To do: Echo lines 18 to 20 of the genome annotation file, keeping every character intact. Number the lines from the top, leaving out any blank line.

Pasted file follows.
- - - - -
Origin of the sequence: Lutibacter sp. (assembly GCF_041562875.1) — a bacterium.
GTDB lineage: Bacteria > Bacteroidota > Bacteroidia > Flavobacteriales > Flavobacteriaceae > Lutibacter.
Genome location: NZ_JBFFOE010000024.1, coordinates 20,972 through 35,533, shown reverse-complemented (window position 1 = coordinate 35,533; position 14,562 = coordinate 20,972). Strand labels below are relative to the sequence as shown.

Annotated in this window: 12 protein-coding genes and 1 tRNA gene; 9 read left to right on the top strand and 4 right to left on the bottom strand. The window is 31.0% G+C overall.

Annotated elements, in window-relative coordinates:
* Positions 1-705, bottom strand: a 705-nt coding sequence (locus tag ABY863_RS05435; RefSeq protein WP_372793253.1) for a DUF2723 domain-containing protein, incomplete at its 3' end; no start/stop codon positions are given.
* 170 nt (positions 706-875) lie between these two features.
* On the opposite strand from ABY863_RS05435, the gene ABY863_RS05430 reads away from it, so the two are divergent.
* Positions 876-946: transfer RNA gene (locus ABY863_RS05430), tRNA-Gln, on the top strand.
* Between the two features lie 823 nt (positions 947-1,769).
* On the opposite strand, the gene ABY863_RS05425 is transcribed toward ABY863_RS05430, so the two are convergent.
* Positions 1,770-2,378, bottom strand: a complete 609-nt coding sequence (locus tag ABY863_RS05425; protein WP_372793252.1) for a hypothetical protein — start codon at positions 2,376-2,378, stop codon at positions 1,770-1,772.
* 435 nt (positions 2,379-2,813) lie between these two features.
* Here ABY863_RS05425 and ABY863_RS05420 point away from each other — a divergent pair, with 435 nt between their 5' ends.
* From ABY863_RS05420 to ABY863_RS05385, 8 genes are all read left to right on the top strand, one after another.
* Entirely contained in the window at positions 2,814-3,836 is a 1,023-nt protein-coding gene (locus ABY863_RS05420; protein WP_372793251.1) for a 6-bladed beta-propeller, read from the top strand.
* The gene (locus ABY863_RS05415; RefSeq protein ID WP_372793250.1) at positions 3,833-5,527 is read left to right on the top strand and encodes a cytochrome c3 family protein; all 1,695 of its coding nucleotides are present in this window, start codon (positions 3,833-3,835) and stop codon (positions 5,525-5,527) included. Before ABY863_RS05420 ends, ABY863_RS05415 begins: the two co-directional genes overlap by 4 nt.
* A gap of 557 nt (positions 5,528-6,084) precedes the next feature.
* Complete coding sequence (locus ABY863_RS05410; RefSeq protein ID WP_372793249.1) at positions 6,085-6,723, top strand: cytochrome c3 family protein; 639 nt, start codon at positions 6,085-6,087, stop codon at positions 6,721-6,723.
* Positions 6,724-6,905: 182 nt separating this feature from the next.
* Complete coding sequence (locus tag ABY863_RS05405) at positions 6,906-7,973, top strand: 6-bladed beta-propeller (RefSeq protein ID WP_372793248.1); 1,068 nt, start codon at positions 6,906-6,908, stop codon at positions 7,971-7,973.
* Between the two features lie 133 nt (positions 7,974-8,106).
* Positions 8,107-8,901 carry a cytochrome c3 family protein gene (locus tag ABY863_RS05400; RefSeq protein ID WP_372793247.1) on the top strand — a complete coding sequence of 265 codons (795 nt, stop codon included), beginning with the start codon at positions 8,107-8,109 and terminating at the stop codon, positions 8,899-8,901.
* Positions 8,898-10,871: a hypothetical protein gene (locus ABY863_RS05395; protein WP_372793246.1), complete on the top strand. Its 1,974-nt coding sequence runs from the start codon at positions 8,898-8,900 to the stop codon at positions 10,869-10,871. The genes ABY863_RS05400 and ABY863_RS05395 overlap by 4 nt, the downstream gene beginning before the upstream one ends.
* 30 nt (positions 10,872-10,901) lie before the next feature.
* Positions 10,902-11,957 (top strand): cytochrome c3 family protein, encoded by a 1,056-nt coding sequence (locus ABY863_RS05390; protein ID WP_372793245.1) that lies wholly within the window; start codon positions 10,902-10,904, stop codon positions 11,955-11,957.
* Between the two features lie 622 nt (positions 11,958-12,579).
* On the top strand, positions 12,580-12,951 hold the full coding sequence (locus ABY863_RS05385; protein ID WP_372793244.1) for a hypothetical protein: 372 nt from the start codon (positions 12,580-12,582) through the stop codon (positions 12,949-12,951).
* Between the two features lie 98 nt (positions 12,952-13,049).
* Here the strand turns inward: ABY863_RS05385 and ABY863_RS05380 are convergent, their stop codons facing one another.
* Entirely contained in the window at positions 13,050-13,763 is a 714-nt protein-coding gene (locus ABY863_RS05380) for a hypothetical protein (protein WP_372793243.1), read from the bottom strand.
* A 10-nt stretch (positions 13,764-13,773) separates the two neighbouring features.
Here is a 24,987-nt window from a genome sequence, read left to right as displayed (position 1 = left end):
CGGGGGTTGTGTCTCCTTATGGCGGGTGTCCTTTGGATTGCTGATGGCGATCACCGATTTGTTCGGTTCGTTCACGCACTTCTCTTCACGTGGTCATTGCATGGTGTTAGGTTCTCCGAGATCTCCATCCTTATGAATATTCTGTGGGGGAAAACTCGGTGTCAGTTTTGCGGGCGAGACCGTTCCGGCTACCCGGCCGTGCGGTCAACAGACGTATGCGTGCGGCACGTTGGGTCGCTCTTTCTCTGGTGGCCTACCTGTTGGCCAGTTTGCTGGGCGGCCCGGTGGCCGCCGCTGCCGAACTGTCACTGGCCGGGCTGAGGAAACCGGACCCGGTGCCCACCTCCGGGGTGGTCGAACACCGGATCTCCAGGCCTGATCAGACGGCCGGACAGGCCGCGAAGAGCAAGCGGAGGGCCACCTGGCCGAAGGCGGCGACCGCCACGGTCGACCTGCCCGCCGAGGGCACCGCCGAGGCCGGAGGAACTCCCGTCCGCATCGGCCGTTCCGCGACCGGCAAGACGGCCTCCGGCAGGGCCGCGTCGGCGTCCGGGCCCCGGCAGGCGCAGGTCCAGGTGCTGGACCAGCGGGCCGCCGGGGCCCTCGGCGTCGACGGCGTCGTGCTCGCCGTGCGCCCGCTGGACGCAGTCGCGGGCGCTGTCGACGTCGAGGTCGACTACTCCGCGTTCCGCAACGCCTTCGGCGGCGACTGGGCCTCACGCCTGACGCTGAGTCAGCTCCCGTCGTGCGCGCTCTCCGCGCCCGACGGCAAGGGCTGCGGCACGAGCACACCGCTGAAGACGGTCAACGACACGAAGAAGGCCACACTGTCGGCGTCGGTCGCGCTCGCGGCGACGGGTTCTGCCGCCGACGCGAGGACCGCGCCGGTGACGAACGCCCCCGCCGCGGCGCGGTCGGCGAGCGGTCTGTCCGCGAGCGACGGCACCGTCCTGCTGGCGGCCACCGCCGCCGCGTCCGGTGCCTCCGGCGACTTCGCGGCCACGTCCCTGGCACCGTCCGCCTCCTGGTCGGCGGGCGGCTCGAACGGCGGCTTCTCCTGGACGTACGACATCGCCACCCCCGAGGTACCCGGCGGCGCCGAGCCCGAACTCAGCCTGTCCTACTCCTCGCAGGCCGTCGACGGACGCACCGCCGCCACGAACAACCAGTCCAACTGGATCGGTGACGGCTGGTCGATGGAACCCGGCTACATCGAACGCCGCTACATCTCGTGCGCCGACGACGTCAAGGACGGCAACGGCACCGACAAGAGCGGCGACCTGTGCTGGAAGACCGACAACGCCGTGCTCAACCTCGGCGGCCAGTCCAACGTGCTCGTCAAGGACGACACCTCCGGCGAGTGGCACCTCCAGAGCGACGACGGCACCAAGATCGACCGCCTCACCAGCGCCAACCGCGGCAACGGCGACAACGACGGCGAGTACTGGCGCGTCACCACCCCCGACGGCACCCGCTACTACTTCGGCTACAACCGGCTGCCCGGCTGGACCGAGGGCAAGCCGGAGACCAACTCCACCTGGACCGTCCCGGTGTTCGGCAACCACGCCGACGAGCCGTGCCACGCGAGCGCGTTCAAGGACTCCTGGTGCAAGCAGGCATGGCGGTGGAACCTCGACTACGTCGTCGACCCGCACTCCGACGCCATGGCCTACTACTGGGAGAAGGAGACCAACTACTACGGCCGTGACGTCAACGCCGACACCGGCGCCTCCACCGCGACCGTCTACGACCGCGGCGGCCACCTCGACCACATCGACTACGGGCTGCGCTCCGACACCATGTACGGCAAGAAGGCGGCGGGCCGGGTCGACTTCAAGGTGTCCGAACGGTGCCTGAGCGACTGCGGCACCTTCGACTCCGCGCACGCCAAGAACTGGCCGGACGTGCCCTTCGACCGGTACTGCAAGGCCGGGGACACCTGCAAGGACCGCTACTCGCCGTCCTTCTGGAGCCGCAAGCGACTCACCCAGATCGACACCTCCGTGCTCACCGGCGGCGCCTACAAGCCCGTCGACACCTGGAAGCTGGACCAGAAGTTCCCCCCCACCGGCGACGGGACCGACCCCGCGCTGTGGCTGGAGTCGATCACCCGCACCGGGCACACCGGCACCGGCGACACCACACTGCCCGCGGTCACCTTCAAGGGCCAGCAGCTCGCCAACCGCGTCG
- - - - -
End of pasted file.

* A gap of 557 nt (positions 5,528-6,084) precedes the next feature.
* Complete coding sequence (locus ABY863_RS05410; RefSeq protein ID WP_372793249.1) at positions 6,085-6,723, top strand: cytochrome c3 family protein; 639 nt, start codon at positions 6,085-6,087, stop codon at positions 6,721-6,723.
* Positions 6,724-6,905: 182 nt separating this feature from the next.